There are some speeches that live on forever, including The Man in the Arena by Theodore Roosevelt. Politics aside, we can all relate to how disheartening it is when we try something brave, and fail. Or do something different, and are met with criticism. Then next time this occurs, allow these wise words to inspire:
“It is not the critic who counts; not the man who points out how the strong man stumbles, or where the doer of deeds could have done them better. The credit belongs to the man who is actually in the arena, whose face is marred by dust and sweat and blood; who strives valiantly; who errs, who comes short again and again, because there is no effort without error and shortcoming; but who does actually strive to do the deeds; who knows great enthusiasms, the great devotions; who spends himself in a worthy cause; who at the best knows in the end the triumph of high achievement, and who at the worst, if he fails, at least fails while daring greatly, so that his place shall never be with those cold and timid souls who neither know victory nor defeat.” Theodore Roosevelt April 23, 1910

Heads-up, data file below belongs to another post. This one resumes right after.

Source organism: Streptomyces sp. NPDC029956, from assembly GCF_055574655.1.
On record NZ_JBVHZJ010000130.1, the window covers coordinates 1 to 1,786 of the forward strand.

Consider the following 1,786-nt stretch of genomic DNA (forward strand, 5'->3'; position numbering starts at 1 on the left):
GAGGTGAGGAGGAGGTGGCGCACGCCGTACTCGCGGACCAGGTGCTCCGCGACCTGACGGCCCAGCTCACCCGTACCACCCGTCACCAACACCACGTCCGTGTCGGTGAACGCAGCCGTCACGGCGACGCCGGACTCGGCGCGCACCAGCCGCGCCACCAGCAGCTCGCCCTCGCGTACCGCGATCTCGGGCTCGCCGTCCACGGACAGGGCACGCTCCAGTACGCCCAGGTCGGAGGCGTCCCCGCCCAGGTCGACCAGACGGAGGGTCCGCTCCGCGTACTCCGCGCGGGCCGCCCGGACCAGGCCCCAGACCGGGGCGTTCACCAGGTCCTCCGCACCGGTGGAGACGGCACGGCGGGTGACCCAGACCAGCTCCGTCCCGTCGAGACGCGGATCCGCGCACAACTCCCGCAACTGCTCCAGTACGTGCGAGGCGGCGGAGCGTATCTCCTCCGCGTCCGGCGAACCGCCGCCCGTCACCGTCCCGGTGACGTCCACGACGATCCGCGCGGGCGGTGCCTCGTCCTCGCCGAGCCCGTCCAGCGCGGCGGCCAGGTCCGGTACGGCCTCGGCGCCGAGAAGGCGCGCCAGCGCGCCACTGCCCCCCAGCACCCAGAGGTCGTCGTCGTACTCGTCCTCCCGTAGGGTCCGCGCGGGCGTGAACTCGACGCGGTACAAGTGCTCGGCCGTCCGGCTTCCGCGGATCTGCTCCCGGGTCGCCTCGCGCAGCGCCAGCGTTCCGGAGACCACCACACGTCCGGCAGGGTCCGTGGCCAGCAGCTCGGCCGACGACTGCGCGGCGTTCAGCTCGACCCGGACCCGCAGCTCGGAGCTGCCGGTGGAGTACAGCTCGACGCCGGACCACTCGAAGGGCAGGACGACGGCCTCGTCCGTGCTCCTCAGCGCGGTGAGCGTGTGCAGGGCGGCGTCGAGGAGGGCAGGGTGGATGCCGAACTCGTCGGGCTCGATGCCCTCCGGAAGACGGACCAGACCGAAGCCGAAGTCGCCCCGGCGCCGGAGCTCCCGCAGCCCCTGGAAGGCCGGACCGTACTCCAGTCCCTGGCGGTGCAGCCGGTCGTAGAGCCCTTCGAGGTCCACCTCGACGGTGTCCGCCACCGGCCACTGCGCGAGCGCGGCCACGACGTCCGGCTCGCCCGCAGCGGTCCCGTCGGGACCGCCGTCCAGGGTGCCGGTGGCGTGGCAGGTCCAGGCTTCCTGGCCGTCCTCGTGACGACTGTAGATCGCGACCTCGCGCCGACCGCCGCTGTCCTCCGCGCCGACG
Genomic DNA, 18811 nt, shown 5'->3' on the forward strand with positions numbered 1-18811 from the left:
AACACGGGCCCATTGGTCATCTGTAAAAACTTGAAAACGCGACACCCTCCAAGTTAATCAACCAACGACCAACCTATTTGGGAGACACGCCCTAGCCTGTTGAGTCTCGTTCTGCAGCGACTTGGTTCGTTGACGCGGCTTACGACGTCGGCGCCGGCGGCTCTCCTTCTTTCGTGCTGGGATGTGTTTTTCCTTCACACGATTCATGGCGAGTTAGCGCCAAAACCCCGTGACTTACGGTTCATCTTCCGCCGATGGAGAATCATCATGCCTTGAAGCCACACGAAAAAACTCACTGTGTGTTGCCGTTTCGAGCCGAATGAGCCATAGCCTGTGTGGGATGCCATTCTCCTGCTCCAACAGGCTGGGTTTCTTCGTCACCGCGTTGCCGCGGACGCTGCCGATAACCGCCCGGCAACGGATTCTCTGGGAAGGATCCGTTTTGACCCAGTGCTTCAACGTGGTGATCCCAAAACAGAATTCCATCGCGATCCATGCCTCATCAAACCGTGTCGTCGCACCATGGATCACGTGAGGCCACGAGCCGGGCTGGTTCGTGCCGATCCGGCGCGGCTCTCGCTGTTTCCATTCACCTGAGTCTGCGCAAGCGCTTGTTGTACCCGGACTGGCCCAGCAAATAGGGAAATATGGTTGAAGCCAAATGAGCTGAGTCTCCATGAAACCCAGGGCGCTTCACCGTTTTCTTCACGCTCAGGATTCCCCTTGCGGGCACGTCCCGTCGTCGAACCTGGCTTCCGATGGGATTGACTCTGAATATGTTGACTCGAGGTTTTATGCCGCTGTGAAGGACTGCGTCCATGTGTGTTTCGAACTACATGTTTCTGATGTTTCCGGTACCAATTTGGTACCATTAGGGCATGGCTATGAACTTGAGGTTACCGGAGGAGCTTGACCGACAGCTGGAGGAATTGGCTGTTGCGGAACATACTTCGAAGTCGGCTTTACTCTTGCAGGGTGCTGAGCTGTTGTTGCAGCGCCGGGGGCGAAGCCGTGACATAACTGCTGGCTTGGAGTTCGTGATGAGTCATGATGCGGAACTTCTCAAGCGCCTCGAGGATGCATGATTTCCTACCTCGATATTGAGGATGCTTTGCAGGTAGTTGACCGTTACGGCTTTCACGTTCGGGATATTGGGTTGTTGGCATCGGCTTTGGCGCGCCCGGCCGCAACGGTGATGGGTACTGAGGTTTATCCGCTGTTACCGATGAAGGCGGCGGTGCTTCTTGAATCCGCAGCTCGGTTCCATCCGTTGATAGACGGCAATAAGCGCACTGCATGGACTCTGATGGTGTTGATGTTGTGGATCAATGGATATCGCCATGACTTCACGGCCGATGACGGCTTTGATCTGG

Print out these wise words and frame them, or save them to your desktop to center yourself anytime you need inspiration or self-validation—which is the only validation that really matters!